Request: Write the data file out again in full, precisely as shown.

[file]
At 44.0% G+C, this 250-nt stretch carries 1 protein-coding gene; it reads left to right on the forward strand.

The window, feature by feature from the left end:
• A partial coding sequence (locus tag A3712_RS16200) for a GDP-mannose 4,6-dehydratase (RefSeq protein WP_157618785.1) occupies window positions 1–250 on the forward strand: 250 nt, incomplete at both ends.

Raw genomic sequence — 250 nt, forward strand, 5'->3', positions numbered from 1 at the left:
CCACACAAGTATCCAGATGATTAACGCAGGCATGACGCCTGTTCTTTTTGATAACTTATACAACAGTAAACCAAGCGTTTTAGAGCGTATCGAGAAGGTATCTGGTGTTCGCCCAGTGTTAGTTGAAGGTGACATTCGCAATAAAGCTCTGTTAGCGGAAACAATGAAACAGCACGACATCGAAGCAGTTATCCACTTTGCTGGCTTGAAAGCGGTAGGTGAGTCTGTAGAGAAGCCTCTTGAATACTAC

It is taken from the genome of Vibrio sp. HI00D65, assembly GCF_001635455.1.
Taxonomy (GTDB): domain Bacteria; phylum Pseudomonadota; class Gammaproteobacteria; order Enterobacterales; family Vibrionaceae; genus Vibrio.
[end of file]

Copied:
At 44.0% G+C, this 250-nt stretch carries 1 protein-coding gene; it reads left to right on the forward strand.

The window, feature by feature from the left end:
• A partial coding sequence (locus tag A3712_RS16200) for a GDP-mannose 4,6-dehydratase (RefSeq protein WP_157618785.1) occupies window positions 1–250 on the forward strand: 250 nt, incomplete at both ends.

Raw genomic sequence — 250 nt, forward strand, 5'->3', positions numbered from 1 at the left:
CCACACAAGTATCCAGATGATTAACGCAGGCATGACGCCTGTTCTTTTTGATAACTTATACAACAGTAAACCAAGCGTTTTAGAGCGTATCGAGAAGGTATCTGGTGTTCGCCCAGTGTTAGTTGAAGGTGACATTCGCAATAAAGCTCTGTTAGCGGAAACAATGAAACAGCACGACATCGAAGCAGTTATCCACTTTGCTGGCTTGAAAGCGGTAGGTGAGTCTGTAGAGAAGCCTCTTGAATACTAC

It is taken from the genome of Vibrio sp. HI00D65, assembly GCF_001635455.1.
Taxonomy (GTDB): domain Bacteria; phylum Pseudomonadota; class Gammaproteobacteria; order Enterobacterales; family Vibrionaceae; genus Vibrio.